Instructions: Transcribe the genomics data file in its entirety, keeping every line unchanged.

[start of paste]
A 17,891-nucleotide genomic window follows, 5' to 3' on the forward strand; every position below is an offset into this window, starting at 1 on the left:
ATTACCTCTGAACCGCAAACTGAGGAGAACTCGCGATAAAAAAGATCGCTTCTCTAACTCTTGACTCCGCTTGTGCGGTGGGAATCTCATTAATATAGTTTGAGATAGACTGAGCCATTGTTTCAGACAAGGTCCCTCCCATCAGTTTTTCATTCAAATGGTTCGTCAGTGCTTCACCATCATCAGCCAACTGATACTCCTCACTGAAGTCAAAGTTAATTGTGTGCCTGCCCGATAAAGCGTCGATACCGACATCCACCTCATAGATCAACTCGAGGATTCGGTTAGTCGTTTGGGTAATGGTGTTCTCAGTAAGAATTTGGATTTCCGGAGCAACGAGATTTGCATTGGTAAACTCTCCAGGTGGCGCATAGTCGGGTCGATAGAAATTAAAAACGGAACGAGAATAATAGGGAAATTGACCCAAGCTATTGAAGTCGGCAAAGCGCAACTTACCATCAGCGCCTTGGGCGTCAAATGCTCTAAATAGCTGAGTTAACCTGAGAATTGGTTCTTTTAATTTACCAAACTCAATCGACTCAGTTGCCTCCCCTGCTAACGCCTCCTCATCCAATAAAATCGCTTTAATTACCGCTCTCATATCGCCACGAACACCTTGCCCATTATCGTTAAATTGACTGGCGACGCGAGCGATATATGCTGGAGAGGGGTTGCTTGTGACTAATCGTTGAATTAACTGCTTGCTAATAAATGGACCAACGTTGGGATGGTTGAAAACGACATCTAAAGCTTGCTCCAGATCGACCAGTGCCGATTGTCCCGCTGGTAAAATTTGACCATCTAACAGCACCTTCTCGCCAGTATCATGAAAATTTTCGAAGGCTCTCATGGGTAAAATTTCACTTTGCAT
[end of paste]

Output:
A 17,891-nucleotide genomic window follows, 5' to 3' on the forward strand; every position below is an offset into this window, starting at 1 on the left:
ATTACCTCTGAACCGCAAACTGAGGAGAACTCGCGATAAAAAAGATCGCTTCTCTAACTCTTGACTCCGCTTGTGCGGTGGGAATCTCATTAATATAGTTTGAGATAGACTGAGCCATTGTTTCAGACAAGGTCCCTCCCATCAGTTTTTCATTCAAATGGTTCGTCAGTGCTTCACCATCATCAGCCAACTGATACTCCTCACTGAAGTCAAAGTTAATTGTGTGCCTGCCCGATAAAGCGTCGATACCGACATCCACCTCATAGATCAACTCGAGGATTCGGTTAGTCGTTTGGGTAATGGTGTTCTCAGTAAGAATTTGGATTTCCGGAGCAACGAGATTTGCATTGGTAAACTCTCCAGGTGGCGCATAGTCGGGTCGATAGAAATTAAAAACGGAACGAGAATAATAGGGAAATTGACCCAAGCTATTGAAGTCGGCAAAGCGCAACTTACCATCAGCGCCTTGGGCGTCAAATGCTCTAAATAGCTGAGTTAACCTGAGAATTGGTTCTTTTAATTTACCAAACTCAATCGACTCAGTTGCCTCCCCTGCTAACGCCTCCTCATCCAATAAAATCGCTTTAATTACCGCTCTCATATCGCCACGAACACCTTGCCCATTATCGTTAAATTGACTGGCGACGCGAGCGATATATGCTGGAGAGGGGTTGCTTGTGACTAATCGTTGAATTAACTGCTTGCTAATAAATGGACCAACGTTGGGATGGTTGAAAACGACATCTAAAGCTTGCTCCAGATCGACCAGTGCCGATTGTCCCGCTGGTAAAATTTGACCATCTAACAGCACCTTCTCGCCAGTATCATGAAAATTTTCGAAGGCTCTCATGGGTAAAATTTCACTTTGCAT